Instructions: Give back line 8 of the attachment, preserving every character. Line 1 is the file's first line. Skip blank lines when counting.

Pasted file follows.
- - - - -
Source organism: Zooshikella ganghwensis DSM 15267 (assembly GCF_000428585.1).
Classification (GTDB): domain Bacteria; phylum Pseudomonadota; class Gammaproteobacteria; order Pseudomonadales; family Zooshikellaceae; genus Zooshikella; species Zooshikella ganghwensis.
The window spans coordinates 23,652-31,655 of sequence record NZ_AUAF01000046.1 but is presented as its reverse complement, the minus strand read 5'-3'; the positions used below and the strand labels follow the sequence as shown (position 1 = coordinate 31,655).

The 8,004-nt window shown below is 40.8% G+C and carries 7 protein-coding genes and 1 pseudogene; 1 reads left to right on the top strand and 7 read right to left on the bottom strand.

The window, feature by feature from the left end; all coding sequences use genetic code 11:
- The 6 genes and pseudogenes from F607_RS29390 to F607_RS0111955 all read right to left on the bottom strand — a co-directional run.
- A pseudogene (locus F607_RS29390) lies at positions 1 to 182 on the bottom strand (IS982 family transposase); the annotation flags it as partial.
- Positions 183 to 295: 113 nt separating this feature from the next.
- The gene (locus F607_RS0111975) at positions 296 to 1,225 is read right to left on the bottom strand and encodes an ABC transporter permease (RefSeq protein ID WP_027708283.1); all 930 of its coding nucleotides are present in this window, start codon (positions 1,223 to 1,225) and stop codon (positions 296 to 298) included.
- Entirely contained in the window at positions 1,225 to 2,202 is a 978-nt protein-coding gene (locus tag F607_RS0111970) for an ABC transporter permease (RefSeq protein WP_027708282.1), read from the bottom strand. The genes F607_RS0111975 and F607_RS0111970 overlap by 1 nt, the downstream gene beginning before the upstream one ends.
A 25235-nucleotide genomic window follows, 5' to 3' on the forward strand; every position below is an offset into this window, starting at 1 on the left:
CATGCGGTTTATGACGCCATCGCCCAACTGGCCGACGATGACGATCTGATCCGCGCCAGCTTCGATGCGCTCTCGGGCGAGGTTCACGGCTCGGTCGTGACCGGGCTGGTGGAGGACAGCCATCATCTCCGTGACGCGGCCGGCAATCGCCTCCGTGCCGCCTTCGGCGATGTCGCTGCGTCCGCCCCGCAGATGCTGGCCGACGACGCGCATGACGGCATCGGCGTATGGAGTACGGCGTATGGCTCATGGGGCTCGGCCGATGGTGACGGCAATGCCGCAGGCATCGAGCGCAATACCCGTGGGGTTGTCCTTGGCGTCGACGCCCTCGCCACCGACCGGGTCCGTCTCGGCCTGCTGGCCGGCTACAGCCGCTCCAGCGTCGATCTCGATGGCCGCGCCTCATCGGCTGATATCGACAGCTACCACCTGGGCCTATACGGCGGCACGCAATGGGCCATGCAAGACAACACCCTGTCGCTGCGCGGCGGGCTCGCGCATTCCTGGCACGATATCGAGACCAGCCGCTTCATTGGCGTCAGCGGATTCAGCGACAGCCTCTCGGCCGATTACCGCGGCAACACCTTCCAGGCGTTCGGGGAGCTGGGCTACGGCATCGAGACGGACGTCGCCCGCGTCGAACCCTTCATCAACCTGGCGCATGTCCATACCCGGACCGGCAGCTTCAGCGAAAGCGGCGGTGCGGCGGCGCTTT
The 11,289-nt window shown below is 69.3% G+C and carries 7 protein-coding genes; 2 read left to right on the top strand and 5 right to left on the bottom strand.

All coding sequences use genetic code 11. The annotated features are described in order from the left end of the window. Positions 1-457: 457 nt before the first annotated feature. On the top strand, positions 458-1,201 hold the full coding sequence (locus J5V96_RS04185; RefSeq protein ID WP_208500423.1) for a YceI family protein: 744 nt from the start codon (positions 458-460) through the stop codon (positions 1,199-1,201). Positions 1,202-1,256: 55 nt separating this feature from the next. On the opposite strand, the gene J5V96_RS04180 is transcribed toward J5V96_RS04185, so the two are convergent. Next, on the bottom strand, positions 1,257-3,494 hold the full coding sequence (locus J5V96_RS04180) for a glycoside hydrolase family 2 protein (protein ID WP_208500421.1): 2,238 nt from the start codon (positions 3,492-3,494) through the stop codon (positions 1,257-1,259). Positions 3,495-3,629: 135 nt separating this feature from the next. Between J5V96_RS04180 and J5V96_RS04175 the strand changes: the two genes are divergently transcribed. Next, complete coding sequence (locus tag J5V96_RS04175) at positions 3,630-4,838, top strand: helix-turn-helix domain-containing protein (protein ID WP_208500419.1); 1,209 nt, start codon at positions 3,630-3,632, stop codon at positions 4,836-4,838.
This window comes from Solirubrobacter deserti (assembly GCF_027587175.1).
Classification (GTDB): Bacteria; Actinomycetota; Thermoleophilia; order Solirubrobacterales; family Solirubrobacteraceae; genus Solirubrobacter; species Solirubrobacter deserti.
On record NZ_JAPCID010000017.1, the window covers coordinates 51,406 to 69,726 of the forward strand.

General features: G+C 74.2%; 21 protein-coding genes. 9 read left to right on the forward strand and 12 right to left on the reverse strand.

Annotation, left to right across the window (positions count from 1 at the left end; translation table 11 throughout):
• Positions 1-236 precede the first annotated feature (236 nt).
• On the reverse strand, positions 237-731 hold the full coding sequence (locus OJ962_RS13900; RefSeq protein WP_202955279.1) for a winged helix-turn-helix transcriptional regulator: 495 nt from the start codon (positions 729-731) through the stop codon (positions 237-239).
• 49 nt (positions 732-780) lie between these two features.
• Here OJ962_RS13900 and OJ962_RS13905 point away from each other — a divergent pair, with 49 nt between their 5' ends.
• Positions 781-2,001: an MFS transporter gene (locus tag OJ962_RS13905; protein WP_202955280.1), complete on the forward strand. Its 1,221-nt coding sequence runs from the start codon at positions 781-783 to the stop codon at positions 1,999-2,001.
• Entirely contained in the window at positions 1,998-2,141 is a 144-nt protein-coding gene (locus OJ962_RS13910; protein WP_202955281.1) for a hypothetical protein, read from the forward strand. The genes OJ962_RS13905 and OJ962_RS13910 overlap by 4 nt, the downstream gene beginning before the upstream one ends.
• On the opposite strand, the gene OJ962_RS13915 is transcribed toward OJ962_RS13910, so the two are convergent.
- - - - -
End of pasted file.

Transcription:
- Positions 183 to 295: 113 nt separating this feature from the next.